Red or green, they cost a lot of gold

| 28 Sep 2011 | 02:17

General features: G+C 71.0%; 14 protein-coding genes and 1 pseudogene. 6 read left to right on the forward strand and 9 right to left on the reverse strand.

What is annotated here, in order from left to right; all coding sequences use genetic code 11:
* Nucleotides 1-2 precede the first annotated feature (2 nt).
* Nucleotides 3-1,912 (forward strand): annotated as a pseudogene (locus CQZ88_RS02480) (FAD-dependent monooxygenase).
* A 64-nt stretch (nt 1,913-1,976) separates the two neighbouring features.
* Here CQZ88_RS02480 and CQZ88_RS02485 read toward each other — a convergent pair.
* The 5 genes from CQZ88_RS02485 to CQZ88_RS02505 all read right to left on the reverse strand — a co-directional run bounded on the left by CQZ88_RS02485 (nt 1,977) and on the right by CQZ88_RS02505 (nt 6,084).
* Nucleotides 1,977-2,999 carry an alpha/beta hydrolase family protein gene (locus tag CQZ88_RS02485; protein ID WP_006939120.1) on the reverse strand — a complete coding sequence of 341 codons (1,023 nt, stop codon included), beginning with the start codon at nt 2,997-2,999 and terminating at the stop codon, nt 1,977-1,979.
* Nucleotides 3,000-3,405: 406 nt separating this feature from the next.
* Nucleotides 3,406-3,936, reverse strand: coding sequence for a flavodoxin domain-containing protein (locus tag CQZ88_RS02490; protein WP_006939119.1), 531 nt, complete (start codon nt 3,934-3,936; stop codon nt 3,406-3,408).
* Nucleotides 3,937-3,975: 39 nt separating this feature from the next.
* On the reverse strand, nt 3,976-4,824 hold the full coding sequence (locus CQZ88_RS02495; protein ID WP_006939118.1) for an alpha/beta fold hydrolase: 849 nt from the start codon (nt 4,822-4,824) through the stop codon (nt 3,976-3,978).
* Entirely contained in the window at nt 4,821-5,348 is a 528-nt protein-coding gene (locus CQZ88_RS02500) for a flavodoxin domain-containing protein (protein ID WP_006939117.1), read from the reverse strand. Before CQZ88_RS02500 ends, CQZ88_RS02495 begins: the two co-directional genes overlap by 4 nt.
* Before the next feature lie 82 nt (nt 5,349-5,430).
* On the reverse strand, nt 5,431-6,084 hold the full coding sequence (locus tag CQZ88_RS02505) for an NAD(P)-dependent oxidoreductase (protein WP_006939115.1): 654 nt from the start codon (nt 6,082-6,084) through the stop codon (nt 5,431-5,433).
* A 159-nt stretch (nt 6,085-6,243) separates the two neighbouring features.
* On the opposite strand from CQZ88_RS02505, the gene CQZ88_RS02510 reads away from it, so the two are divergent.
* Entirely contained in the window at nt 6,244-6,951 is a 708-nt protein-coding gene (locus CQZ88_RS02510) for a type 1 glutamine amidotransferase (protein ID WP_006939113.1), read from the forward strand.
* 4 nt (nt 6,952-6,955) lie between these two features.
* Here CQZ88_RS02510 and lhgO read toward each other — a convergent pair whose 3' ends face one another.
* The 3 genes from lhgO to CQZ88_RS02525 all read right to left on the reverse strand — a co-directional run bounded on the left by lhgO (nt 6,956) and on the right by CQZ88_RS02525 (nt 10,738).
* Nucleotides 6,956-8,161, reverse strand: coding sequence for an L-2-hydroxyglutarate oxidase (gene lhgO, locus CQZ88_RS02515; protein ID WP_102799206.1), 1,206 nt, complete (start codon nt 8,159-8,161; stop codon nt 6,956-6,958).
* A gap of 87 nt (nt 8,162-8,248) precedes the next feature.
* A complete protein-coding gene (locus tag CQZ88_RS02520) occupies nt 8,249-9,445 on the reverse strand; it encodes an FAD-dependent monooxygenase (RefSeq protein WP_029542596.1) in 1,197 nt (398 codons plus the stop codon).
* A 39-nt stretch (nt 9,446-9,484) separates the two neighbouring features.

WEST MILFORD-If you thought those four hurricanes that ravaged Florida didn't do any real damage up here, you probably haven't tried recently to buy a tomato or bell pepper. Typically, supermarket prices for green bell peppers and tomatoes are 99 cents a pound, with red bell peppers (the more mature version of the green) costing somewhat more. Currently, all three products, while widely available in supermarkets, are commanding far higher prices. Last week supermarkets were selling tomatoes and bell peppers at $2.99 per pound — triple the normal price. While a customer can skip making a homemade spaghetti sauce loaded with fresh peppers and tomatoes, restaurants don't have it so lucky. The hurricanes - Charley, Frances, Ivan and Jeanne - didn't just wipe out houses. They ripped through produce crops, the deluge of rain followed a drought of vegetables - especially tomatoes - that is hitting restaurants particularly hard. How are local eateries faring? "It's ridiculous what they're charging you," declares Joe Reda, owner of Paramour Pizza at 2775 Route 23 South in Newfoundland. "Earlier this week I ordered half a case of peppers and it was $14. The last time I ordered it was $17 for a full case," he stressed. "I'm ordering tomatoes tomorrow," he said Tuesday, and I was told the price of tomatoes is up 50 to 100 percent." For retailers such as Reda, they're caught in the middle. "I'm charging $1.75 for a topping. What am I supposed asked rhetorically, "raise the price to $2.75? "I'll swallow it. Generally you swallow the increase." He cited another instance some six months ago in which pizza cheese rose in price from $1.56 per pound to $2.34 and higher. Although he says some local competitiors temporarily raised their prices, Reda didn't. "I didn't raise the price even though the others did, because I'm the new kid on the block." He's owned the business just a year, he said. "Tomatoes, peppers, all kinds of things," are soaring in price according to Joe Luchetti, a supplier who delivers produce from the Hunts Point Market in New York to Sussex County restaurants. "There's no supply and a lot of demand. Whoever wants to pay the most money gets stuff. The tomatoes got wiped out. And you can't use canned product for salads or sandwiches." A box of tomatoes weighing 25 pounds normally sells for $15-$18, Luchetti said. Last week, the same box was going for $50 or more. This week, he expected the price to hit $80. The shortage affects any business that serves a salad or throws a slice of tomato on a sandwich, but Italian restaurants — where doing without tomatoes is like playing a doubleheader without a baseball — are the hardest hit. The real pinch began in the past month, after the California crop was harvested and when the Florida crop was supposed to come in, but failed to materialize due to storm destruction. The Mexican crop, which runs through the winter, won't begin arriving for another three or four weeks. In the meantime, tomatoes are becoming red gold. "It's definitely going to be a snowball effect," said Sue VanVleet, the manager for Mama-Roni's Italian restaurant on Route 206 in Branchville. "There is no place that doesn't use tomatoes. The supply and demand has affected all tomatoes. There are no cheap tomatoes at all today." "It's not so much the tomatoes for the sauce, but it's the produce," added Bill Elig, the owner of Villa Capri in Sparta. "There may be weeks where we can't even get tomatoes." Luchetti, who has been in his business for 20 years, remembers hurricane damage creating a shortage in the 1980s, but, he said, it wasn't nearly as severe as what he's experiencing now. "We went from paying $8 a case to $50 a case now," explained Jason Meisner, who owns Bellissimo's on Route 23 in Franklin. "It's really hurting business and everything. We go through a case a day sometimes." Luchetti suggested that until things improve, some owners may opt to buy less, since wholesalers still must make a living regardless of conditions. "The prices have quadrupled in a month," Luchetti said. "They think it's price gouging, but it's not. The guys that supply me in New York, if he's selling 12 loads a day and now he's selling five loads, he's still got everybody to pay. He's got to make the same money on five loads as on 12. I have one guy who can't make salsa in a Mexican restaurant." Ultimately, customers could also be affected. Elig said that he hasn't raised prices yet, but he said he may either have to reduce his tomato orders or raise his prices. Others reluctantly agree. "Are we using them sparingly? Not yet," VanVleet said. "But we're getting to the point where we may have to. It's not us. It's the industry in general." "The prices are definitely going up, but I don't feel it's a shortage," concluded Maryann Prestipino, a co-owner of both Bella Vita's in Wantage and the Sussex Queen Diner. "The price of everything is very high. You don't hear of anything going down, do you? It's the market."